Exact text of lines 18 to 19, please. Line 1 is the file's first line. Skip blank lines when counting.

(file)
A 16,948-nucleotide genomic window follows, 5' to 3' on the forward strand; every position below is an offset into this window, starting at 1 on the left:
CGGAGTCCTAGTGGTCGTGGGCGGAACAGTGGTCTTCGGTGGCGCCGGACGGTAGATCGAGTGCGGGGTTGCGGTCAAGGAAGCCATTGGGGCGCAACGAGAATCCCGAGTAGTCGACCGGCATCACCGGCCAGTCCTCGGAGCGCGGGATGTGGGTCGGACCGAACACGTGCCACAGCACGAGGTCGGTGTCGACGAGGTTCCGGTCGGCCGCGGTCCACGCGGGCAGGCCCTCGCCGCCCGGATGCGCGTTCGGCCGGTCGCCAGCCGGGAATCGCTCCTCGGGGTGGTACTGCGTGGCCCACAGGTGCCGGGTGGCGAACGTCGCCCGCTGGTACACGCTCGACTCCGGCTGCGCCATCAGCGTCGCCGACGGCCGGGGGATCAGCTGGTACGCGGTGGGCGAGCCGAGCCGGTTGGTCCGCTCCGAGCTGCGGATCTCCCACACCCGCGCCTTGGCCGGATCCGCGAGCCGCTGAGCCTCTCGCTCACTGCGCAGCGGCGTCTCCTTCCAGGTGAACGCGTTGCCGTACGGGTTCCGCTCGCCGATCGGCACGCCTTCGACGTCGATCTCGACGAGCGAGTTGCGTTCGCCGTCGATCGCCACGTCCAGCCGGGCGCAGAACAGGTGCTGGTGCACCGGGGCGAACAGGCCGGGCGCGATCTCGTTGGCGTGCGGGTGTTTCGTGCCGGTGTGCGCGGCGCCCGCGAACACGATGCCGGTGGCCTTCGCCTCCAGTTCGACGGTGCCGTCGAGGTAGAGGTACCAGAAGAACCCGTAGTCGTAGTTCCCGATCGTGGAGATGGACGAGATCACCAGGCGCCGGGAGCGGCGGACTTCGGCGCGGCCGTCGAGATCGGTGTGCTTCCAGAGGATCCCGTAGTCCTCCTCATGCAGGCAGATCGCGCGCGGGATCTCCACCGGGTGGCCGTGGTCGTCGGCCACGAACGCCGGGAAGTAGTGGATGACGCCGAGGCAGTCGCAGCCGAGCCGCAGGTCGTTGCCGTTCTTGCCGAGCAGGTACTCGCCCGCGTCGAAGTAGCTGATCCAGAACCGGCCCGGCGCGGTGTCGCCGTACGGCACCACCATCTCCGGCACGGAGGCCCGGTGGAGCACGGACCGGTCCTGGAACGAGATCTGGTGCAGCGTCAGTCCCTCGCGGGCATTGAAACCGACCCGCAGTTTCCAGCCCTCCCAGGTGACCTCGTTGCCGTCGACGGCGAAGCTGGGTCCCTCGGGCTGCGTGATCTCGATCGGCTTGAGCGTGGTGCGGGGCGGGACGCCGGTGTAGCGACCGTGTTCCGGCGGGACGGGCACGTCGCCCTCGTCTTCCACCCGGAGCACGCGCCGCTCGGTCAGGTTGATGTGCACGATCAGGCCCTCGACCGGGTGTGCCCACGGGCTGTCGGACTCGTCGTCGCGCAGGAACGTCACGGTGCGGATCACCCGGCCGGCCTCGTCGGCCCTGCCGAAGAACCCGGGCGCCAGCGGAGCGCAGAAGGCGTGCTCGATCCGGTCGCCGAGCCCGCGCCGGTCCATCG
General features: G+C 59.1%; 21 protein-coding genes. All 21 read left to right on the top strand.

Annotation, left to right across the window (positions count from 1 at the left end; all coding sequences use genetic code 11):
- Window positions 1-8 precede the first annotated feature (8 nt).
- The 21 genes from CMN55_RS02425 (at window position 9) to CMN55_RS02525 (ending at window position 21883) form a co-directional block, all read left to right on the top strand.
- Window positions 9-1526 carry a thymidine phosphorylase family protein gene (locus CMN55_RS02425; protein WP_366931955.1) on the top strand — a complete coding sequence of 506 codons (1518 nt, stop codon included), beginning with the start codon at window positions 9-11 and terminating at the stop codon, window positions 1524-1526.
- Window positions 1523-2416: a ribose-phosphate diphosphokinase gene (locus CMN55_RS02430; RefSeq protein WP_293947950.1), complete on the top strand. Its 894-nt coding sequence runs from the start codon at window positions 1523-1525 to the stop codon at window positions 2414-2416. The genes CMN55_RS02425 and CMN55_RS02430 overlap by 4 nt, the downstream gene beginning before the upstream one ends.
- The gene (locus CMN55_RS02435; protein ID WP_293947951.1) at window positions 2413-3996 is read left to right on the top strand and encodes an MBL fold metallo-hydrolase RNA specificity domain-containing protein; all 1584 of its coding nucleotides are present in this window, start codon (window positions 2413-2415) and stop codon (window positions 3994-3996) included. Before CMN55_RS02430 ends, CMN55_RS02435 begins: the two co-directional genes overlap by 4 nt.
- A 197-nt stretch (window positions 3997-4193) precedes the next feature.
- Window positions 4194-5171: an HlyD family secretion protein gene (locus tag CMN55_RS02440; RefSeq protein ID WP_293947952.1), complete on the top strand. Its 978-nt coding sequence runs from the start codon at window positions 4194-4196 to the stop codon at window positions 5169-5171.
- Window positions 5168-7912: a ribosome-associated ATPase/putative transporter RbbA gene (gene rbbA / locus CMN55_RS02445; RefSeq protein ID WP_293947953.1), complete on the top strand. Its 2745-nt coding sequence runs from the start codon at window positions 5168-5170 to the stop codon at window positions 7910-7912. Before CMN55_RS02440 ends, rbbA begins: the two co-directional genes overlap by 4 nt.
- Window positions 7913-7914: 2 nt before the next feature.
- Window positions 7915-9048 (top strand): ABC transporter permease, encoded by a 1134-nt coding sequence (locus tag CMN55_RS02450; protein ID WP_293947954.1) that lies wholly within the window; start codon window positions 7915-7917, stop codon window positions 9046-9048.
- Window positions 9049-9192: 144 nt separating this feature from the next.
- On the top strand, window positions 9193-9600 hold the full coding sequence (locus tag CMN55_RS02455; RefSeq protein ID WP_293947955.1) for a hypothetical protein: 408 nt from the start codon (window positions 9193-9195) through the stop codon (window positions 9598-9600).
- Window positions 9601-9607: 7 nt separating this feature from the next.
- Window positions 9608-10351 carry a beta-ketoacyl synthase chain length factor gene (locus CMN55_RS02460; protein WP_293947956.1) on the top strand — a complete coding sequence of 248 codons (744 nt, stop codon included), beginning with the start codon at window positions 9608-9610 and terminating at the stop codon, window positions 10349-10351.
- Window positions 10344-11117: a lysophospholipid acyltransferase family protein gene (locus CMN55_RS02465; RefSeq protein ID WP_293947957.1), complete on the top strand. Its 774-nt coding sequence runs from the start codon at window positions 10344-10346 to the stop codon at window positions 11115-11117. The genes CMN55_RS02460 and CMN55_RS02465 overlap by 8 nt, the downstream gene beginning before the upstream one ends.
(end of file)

- Window positions 9608-10351 carry a beta-ketoacyl synthase chain length factor gene (locus CMN55_RS02460; protein WP_293947956.1) on the top strand — a complete coding sequence of 248 codons (744 nt, stop codon included), beginning with the start codon at window positions 9608-9610 and terminating at the stop codon, window positions 10349-10351.
- Window positions 10344-11117: a lysophospholipid acyltransferase family protein gene (locus CMN55_RS02465; RefSeq protein ID WP_293947957.1), complete on the top strand. Its 774-nt coding sequence runs from the start codon at window positions 10344-10346 to the stop codon at window positions 11115-11117. The genes CMN55_RS02460 and CMN55_RS02465 overlap by 8 nt, the downstream gene beginning before the upstream one ends.